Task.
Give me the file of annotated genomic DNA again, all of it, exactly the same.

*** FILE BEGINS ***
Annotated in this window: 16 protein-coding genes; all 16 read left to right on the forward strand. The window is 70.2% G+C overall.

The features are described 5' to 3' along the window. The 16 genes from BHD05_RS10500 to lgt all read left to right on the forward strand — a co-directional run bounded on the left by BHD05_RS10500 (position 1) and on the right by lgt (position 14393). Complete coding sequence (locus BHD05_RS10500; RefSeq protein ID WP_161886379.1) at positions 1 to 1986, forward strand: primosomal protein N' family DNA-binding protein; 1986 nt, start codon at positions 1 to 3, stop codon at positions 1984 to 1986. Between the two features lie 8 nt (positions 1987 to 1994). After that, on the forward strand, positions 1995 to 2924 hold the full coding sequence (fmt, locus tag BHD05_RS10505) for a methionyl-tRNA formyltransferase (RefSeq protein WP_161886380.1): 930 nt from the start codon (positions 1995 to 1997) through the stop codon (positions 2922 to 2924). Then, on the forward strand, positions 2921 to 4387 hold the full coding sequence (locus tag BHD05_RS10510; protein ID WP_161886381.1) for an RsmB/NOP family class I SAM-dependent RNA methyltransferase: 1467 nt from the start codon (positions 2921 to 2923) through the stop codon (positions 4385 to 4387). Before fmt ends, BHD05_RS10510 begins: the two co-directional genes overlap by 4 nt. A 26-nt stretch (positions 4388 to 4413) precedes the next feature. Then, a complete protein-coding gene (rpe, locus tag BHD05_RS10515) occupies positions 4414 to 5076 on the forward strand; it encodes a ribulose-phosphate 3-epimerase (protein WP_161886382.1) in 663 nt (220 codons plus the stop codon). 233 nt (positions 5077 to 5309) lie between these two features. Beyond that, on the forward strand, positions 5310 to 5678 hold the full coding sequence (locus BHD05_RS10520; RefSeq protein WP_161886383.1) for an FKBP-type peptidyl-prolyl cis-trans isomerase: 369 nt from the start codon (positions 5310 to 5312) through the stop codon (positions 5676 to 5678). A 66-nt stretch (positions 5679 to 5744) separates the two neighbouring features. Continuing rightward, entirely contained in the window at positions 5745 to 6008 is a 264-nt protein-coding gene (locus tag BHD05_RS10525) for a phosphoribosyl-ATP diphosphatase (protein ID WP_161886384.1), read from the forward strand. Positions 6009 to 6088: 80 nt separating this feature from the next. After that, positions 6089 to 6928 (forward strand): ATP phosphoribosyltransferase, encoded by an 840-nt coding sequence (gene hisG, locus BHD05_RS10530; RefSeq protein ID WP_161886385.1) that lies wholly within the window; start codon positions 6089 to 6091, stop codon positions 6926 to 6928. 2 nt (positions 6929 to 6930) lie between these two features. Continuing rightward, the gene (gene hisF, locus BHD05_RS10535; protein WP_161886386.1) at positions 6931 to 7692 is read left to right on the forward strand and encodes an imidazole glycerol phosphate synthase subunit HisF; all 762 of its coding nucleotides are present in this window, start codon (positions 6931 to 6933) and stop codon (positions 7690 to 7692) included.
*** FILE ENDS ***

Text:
Annotated in this window: 16 protein-coding genes; all 16 read left to right on the forward strand. The window is 70.2% G+C overall.

The features are described 5' to 3' along the window. The 16 genes from BHD05_RS10500 to lgt all read left to right on the forward strand — a co-directional run bounded on the left by BHD05_RS10500 (position 1) and on the right by lgt (position 14393). Complete coding sequence (locus BHD05_RS10500; RefSeq protein ID WP_161886379.1) at positions 1 to 1986, forward strand: primosomal protein N' family DNA-binding protein; 1986 nt, start codon at positions 1 to 3, stop codon at positions 1984 to 1986. Between the two features lie 8 nt (positions 1987 to 1994). After that, on the forward strand, positions 1995 to 2924 hold the full coding sequence (fmt, locus tag BHD05_RS10505) for a methionyl-tRNA formyltransferase (RefSeq protein WP_161886380.1): 930 nt from the start codon (positions 1995 to 1997) through the stop codon (positions 2922 to 2924). Then, on the forward strand, positions 2921 to 4387 hold the full coding sequence (locus tag BHD05_RS10510; protein ID WP_161886381.1) for an RsmB/NOP family class I SAM-dependent RNA methyltransferase: 1467 nt from the start codon (positions 2921 to 2923) through the stop codon (positions 4385 to 4387). Before fmt ends, BHD05_RS10510 begins: the two co-directional genes overlap by 4 nt. A 26-nt stretch (positions 4388 to 4413) precedes the next feature. Then, a complete protein-coding gene (rpe, locus tag BHD05_RS10515) occupies positions 4414 to 5076 on the forward strand; it encodes a ribulose-phosphate 3-epimerase (protein WP_161886382.1) in 663 nt (220 codons plus the stop codon). 233 nt (positions 5077 to 5309) lie between these two features. Beyond that, on the forward strand, positions 5310 to 5678 hold the full coding sequence (locus BHD05_RS10520; RefSeq protein WP_161886383.1) for an FKBP-type peptidyl-prolyl cis-trans isomerase: 369 nt from the start codon (positions 5310 to 5312) through the stop codon (positions 5676 to 5678). A 66-nt stretch (positions 5679 to 5744) separates the two neighbouring features. Continuing rightward, entirely contained in the window at positions 5745 to 6008 is a 264-nt protein-coding gene (locus tag BHD05_RS10525) for a phosphoribosyl-ATP diphosphatase (protein ID WP_161886384.1), read from the forward strand. Positions 6009 to 6088: 80 nt separating this feature from the next. After that, positions 6089 to 6928 (forward strand): ATP phosphoribosyltransferase, encoded by an 840-nt coding sequence (gene hisG, locus BHD05_RS10530; RefSeq protein ID WP_161886385.1) that lies wholly within the window; start codon positions 6089 to 6091, stop codon positions 6926 to 6928. 2 nt (positions 6929 to 6930) lie between these two features. Continuing rightward, the gene (gene hisF, locus BHD05_RS10535; protein WP_161886386.1) at positions 6931 to 7692 is read left to right on the forward strand and encodes an imidazole glycerol phosphate synthase subunit HisF; all 762 of its coding nucleotides are present in this window, start codon (positions 6931 to 6933) and stop codon (positions 7690 to 7692) included.